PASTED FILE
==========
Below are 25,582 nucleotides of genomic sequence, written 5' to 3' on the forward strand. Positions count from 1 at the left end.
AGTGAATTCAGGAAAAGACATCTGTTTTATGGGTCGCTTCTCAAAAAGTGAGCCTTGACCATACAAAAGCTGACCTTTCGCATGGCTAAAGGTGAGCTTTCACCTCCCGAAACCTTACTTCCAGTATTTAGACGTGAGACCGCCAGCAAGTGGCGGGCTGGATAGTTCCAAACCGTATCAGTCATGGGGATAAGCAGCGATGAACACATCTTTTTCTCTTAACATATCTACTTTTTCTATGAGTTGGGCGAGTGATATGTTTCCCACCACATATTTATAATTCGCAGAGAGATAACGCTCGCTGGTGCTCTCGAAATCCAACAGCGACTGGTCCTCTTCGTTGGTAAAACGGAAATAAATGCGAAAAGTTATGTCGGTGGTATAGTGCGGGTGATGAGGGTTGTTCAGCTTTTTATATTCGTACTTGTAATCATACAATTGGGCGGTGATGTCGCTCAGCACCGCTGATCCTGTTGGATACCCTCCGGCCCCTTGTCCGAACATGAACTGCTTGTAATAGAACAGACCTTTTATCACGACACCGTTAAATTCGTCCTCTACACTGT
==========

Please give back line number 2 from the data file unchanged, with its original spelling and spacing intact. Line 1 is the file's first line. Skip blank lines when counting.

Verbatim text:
AGTGAATTCAGGAAAAGACATCTGTTTTATGGGTCGCTTCTCAAAAAGTGAGCCTTGACCATACAAAAGCTGACCTTTCGCATGGCTAAAGGTGAGCTTTCACCTCCCGAAACCTTACTTCCAGTATTTAGACGTGAGACCGCCAGCAAGTGGCGGGCTGGATAGTTCCAAACCGTATCAGTCATGGGGATAAGCAGCGATGAACACATCTTTTTCTCTTAACATATCTACTTTTTCTATGAGTTGGGCGAGTGATATGTTTCCCACCACATATTTATAATTCGCAGAGAGATAACGCTCGCTGGTGCTCTCGAAATCCAACAGCGACTGGTCCTCTTCGTTGGTAAAACGGAAATAAATGCGAAAAGTTATGTCGGTGGTATAGTGCGGGTGATGAGGGTTGTTCAGCTTTTTATATTCGTACTTGTAATCATACAATTGGGCGGTGATGTCGCTCAGCACCGCTGATCCTGTTGGATACCCTCCGGCCCCTTGTCCGAACATGAACTGCTTGTAATAGAACAGACCTTTTATCACGACACCGTTAAATTCGTCCTCTACACTGT